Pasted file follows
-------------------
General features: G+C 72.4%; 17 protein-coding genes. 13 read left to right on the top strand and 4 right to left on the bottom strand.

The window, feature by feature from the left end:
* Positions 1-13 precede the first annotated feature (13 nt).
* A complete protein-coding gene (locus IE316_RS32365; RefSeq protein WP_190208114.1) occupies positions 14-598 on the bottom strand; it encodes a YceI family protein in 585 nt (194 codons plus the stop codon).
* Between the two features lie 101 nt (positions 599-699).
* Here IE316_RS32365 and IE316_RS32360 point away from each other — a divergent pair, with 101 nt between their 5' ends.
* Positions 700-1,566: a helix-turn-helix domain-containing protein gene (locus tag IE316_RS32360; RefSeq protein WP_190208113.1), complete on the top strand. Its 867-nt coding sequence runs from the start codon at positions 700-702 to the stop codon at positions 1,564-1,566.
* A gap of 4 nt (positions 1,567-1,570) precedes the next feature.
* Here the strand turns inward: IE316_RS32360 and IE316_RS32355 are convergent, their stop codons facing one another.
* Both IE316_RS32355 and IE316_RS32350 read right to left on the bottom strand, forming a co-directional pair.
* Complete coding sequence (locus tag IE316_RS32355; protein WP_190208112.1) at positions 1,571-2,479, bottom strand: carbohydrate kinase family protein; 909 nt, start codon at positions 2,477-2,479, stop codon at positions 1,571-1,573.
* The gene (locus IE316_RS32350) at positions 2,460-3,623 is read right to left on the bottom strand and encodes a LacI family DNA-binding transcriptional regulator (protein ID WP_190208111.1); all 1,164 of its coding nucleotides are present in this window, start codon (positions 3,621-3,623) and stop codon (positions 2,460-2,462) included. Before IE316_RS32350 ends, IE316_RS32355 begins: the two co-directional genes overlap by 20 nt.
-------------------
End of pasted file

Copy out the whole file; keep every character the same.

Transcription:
General features: G+C 72.4%; 17 protein-coding genes. 13 read left to right on the top strand and 4 right to left on the bottom strand.

The window, feature by feature from the left end:
* Positions 1-13 precede the first annotated feature (13 nt).
* A complete protein-coding gene (locus IE316_RS32365; RefSeq protein WP_190208114.1) occupies positions 14-598 on the bottom strand; it encodes a YceI family protein in 585 nt (194 codons plus the stop codon).
* Between the two features lie 101 nt (positions 599-699).
* Here IE316_RS32365 and IE316_RS32360 point away from each other — a divergent pair, with 101 nt between their 5' ends.
* Positions 700-1,566: a helix-turn-helix domain-containing protein gene (locus tag IE316_RS32360; RefSeq protein WP_190208113.1), complete on the top strand. Its 867-nt coding sequence runs from the start codon at positions 700-702 to the stop codon at positions 1,564-1,566.
* A gap of 4 nt (positions 1,567-1,570) precedes the next feature.
* Here the strand turns inward: IE316_RS32360 and IE316_RS32355 are convergent, their stop codons facing one another.
* Both IE316_RS32355 and IE316_RS32350 read right to left on the bottom strand, forming a co-directional pair.
* Complete coding sequence (locus tag IE316_RS32355; protein WP_190208112.1) at positions 1,571-2,479, bottom strand: carbohydrate kinase family protein; 909 nt, start codon at positions 2,477-2,479, stop codon at positions 1,571-1,573.
* The gene (locus IE316_RS32350) at positions 2,460-3,623 is read right to left on the bottom strand and encodes a LacI family DNA-binding transcriptional regulator (protein ID WP_190208111.1); all 1,164 of its coding nucleotides are present in this window, start codon (positions 3,621-3,623) and stop codon (positions 2,460-2,462) included. Before IE316_RS32350 ends, IE316_RS32355 begins: the two co-directional genes overlap by 20 nt.